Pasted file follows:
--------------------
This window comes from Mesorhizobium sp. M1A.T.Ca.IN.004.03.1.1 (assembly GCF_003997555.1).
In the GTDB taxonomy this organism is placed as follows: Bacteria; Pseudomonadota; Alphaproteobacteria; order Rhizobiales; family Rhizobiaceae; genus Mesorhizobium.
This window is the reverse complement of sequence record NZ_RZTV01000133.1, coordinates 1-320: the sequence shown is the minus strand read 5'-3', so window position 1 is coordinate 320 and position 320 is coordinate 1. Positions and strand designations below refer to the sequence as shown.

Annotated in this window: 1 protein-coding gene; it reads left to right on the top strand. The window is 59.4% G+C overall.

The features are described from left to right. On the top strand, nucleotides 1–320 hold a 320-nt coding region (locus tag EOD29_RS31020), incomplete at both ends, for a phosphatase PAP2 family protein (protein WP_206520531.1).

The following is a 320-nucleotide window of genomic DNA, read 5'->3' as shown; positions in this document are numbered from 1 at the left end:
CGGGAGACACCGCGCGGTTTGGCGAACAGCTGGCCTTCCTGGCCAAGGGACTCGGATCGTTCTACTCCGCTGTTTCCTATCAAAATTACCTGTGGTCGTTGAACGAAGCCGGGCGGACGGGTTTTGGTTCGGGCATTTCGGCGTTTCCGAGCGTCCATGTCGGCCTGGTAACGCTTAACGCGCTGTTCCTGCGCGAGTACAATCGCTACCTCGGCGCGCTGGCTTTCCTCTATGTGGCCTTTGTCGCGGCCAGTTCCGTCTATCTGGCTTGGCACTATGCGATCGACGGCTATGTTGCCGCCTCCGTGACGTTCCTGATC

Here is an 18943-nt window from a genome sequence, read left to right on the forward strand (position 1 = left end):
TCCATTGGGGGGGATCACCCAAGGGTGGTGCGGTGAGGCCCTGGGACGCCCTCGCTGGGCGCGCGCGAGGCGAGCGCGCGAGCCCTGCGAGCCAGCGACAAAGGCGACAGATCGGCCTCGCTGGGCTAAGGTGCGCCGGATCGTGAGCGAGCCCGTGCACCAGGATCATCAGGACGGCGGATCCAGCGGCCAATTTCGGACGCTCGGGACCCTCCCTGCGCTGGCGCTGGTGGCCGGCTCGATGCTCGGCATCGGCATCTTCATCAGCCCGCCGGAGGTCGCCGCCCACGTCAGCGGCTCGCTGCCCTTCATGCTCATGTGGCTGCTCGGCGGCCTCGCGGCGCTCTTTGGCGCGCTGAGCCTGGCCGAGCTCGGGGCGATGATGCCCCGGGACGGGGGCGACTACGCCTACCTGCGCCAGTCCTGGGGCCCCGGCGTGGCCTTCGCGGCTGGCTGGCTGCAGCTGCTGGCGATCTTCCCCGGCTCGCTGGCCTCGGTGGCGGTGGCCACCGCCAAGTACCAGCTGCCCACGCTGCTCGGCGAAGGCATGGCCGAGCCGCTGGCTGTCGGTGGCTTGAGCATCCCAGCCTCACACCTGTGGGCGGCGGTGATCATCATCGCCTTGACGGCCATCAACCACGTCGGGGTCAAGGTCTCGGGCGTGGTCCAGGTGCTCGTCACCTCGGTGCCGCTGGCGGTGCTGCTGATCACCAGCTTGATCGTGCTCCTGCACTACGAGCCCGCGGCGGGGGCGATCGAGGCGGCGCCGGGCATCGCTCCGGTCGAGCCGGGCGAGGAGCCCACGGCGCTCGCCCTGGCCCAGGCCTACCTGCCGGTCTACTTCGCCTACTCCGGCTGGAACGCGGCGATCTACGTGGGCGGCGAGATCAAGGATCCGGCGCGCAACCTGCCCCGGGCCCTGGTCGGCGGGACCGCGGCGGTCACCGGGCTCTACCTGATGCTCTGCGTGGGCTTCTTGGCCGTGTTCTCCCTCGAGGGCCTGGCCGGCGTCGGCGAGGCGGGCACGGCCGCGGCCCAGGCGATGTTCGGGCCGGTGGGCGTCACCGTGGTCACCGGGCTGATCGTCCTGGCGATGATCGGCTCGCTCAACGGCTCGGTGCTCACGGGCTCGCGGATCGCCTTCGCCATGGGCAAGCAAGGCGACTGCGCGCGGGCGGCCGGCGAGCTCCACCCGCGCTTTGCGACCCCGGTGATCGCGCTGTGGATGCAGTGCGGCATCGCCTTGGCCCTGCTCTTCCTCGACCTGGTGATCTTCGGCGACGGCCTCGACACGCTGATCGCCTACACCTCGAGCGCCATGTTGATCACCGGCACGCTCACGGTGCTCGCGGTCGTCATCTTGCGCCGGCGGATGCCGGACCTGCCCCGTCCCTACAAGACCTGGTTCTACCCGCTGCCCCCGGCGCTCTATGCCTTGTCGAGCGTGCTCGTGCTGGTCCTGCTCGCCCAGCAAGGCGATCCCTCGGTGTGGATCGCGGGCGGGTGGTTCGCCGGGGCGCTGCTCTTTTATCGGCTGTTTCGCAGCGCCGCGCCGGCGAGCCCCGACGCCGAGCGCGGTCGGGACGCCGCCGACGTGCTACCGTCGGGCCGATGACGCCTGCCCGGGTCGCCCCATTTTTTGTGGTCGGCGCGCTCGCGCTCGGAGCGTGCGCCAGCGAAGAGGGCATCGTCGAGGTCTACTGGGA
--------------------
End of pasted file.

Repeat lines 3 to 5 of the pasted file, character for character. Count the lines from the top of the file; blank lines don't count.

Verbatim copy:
This window is the reverse complement of sequence record NZ_RZTV01000133.1, coordinates 1-320: the sequence shown is the minus strand read 5'-3', so window position 1 is coordinate 320 and position 320 is coordinate 1. Positions and strand designations below refer to the sequence as shown.

Annotated in this window: 1 protein-coding gene; it reads left to right on the top strand. The window is 59.4% G+C overall.

The features are described from left to right. On the top strand, nucleotides 1–320 hold a 320-nt coding region (locus tag EOD29_RS31020), incomplete at both ends, for a phosphatase PAP2 family protein (protein WP_206520531.1).